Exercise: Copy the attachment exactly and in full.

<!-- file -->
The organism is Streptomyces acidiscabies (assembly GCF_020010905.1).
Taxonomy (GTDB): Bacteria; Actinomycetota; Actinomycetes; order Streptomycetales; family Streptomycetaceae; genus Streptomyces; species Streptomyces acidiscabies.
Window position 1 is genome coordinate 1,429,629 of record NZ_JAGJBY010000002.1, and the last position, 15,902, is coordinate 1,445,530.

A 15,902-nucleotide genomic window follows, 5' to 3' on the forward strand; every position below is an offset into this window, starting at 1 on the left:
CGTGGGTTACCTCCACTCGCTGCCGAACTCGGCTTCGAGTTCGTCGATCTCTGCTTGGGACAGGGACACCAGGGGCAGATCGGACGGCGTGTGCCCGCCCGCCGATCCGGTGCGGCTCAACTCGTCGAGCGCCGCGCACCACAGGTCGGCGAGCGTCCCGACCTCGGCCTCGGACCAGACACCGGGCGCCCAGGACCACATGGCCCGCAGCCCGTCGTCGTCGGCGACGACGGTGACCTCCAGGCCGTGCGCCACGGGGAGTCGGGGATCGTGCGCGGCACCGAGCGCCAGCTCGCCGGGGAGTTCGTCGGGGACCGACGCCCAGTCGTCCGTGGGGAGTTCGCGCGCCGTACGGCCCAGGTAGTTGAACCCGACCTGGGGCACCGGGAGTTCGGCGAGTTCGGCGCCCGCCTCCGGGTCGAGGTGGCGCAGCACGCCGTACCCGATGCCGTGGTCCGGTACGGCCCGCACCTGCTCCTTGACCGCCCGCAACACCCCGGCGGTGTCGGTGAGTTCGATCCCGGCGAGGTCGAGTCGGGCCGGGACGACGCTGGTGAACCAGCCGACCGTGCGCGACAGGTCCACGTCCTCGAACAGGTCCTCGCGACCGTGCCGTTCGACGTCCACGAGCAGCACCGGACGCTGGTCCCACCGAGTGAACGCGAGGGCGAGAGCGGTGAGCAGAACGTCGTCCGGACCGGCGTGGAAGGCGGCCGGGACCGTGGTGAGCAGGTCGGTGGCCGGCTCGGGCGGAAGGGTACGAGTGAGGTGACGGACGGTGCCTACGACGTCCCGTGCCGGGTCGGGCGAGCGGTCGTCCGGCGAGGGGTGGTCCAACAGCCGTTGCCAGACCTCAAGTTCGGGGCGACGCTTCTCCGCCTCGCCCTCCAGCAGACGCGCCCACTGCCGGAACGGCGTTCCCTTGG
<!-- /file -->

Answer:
The organism is Streptomyces acidiscabies (assembly GCF_020010905.1).
Taxonomy (GTDB): Bacteria; Actinomycetota; Actinomycetes; order Streptomycetales; family Streptomycetaceae; genus Streptomyces; species Streptomyces acidiscabies.
Window position 1 is genome coordinate 1,429,629 of record NZ_JAGJBY010000002.1, and the last position, 15,902, is coordinate 1,445,530.

A 15,902-nucleotide genomic window follows, 5' to 3' on the forward strand; every position below is an offset into this window, starting at 1 on the left:
CGTGGGTTACCTCCACTCGCTGCCGAACTCGGCTTCGAGTTCGTCGATCTCTGCTTGGGACAGGGACACCAGGGGCAGATCGGACGGCGTGTGCCCGCCCGCCGATCCGGTGCGGCTCAACTCGTCGAGCGCCGCGCACCACAGGTCGGCGAGCGTCCCGACCTCGGCCTCGGACCAGACACCGGGCGCCCAGGACCACATGGCCCGCAGCCCGTCGTCGTCGGCGACGACGGTGACCTCCAGGCCGTGCGCCACGGGGAGTCGGGGATCGTGCGCGGCACCGAGCGCCAGCTCGCCGGGGAGTTCGTCGGGGACCGACGCCCAGTCGTCCGTGGGGAGTTCGCGCGCCGTACGGCCCAGGTAGTTGAACCCGACCTGGGGCACCGGGAGTTCGGCGAGTTCGGCGCCCGCCTCCGGGTCGAGGTGGCGCAGCACGCCGTACCCGATGCCGTGGTCCGGTACGGCCCGCACCTGCTCCTTGACCGCCCGCAACACCCCGGCGGTGTCGGTGAGTTCGATCCCGGCGAGGTCGAGTCGGGCCGGGACGACGCTGGTGAACCAGCCGACCGTGCGCGACAGGTCCACGTCCTCGAACAGGTCCTCGCGACCGTGCCGTTCGACGTCCACGAGCAGCACCGGACGCTGGTCCCACCGAGTGAACGCGAGGGCGAGAGCGGTGAGCAGAACGTCGTCCGGACCGGCGTGGAAGGCGGCCGGGACCGTGGTGAGCAGGTCGGTGGCCGGCTCGGGCGGAAGGGTACGAGTGAGGTGACGGACGGTGCCTACGACGTCCCGTGCCGGGTCGGGCGAGCGGTCGTCCGGCGAGGGGTGGTCCAACAGCCGTTGCCAGACCTCAAGTTCGGGGCGACGCTTCTCCGCCTCGCCCTCCAGCAGACGCGCCCACTGCCGGAACGGCGTTCCCTTGG